Archive for the ‘CMC Conservation’ Category

Trail maintenance at Jenny Creek

January 10, 2017

As anyone living in Colorado recently knows,  pine beetle killed trees has resulted in a great many more dead trees in our Rocky Mountain forests. Combine that with the high wind storms we’ve been getting lately, and you are likely to encounter some deadfall across hiking trails.

The Jenny Creek trail is one of the most popular trails in the Eldora area, all year round. But particularly in winter, deadfall across the trail is a real inconvenience for skiers and snowshoers. Additionally, Jenny Creek is used to access the Guinn Mountain trail that goes up to the Årestua hut.

There are some mighty dedicated volunteers who help maintain this hut, and that dedication goes beyond the hut and even into helping keep the trails clear up to it, clearing deadfall every year. This was the case on this past Sunday, January 8, when Doug Young and Steve Priem took it upon themselves to cut three trees and several protruding branches on the Jenny Creek portion.

This required carrying in a chain saw, as the larger trees would have been difficult with just a hand saw. This is not a task recommended except for those with adequate experience and  equipment, and I was asked to include this safety warning:

Chainsaw work in cold snowy conditions is among the most dangerous and is to be avoided when possible. Footing can be slippery, and snow can hide buried obstacles. Be prepared to be crotch deep in snow for extended periods of time and to get very cold. Bring thin ski gloves, plus warm winter gloves, as well as leather work gloves. “While working with a chainsaw during the winter, as always, wear protective apparel, such as chaps, hearing protection and gloves. In the winter, wood is even more likely to splinter, so use of a helmet and eye protection remains critical.”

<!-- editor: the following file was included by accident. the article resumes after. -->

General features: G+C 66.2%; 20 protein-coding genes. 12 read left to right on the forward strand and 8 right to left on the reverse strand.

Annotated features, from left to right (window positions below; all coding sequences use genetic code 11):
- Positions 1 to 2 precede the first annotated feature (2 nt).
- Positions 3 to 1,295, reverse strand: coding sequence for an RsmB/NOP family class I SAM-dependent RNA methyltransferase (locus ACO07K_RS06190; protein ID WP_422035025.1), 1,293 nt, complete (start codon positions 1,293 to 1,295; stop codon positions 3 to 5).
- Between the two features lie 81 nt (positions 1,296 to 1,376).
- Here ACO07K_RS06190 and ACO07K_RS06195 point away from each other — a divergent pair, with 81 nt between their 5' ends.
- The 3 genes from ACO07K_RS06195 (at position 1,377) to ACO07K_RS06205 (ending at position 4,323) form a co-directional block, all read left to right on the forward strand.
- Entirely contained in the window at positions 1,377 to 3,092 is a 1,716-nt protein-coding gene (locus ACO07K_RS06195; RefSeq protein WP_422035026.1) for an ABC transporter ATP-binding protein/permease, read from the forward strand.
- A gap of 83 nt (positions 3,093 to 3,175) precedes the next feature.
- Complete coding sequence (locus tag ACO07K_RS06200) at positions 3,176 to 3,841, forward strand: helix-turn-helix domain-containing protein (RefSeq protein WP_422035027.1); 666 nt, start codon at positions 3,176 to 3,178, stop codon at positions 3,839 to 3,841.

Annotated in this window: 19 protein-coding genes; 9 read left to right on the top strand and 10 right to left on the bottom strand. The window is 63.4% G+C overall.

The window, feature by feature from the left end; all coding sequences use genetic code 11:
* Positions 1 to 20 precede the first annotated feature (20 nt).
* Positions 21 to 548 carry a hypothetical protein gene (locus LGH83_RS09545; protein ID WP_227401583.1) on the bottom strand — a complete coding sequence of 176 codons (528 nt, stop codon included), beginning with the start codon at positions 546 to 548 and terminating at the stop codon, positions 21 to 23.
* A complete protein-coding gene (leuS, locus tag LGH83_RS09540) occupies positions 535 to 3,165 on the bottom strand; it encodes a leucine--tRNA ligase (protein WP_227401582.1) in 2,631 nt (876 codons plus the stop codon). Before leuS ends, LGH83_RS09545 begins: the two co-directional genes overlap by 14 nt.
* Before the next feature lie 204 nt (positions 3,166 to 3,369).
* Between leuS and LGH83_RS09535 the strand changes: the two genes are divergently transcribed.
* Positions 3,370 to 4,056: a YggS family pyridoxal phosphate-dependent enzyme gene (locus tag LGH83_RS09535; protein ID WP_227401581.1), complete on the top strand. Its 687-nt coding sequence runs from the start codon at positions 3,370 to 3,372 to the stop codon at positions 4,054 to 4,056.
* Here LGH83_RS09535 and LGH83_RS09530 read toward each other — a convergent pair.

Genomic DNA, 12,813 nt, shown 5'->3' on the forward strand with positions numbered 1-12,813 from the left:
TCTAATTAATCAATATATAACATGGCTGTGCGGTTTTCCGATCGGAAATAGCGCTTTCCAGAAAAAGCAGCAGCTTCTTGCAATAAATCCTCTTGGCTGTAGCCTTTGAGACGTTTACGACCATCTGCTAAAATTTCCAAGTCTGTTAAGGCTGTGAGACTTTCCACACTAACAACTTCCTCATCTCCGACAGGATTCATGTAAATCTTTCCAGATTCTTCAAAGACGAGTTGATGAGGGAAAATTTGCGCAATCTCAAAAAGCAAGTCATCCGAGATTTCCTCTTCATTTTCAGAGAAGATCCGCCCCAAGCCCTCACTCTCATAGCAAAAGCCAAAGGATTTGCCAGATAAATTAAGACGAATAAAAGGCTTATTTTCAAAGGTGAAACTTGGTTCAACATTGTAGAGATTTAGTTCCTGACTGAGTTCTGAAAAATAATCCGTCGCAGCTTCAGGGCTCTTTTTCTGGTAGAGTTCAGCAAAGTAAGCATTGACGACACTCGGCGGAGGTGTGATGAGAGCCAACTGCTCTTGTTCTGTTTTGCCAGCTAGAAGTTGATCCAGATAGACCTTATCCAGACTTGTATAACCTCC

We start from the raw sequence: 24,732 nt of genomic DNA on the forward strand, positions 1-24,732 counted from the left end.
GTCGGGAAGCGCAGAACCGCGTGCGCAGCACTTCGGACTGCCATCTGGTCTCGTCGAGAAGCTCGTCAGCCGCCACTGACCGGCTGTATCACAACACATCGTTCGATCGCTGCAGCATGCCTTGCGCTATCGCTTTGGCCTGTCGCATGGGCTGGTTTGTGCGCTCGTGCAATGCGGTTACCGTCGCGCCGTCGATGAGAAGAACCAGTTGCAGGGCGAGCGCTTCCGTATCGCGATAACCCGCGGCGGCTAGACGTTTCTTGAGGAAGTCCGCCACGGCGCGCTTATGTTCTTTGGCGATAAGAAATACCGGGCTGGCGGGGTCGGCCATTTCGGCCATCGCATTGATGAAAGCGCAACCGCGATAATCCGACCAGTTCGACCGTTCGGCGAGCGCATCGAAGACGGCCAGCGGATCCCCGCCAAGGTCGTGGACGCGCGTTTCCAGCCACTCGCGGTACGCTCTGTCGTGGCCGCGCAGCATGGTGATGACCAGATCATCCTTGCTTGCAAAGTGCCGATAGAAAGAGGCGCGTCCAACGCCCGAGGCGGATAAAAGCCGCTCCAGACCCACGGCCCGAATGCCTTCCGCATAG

More safety information can be found at www.stihlusa.com/information/articles/working-winter-wonderland

The following photographs illustrate the work that was done; photo credits to Doug Young, taking pictures of Steve Priem:

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The tree creating a problem by leaning over the trail

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Clearing the top of the tree from the trail

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The tree has been dropped, cut into three pieces by undercutting it three times to fall from a tree it was snagged on

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Clearing the loose ends on the edge of the trail

 

 

Wildlands Restoration Volunteers 2012 Summary of Results (Grant from Boulder CMC)

April 4, 2013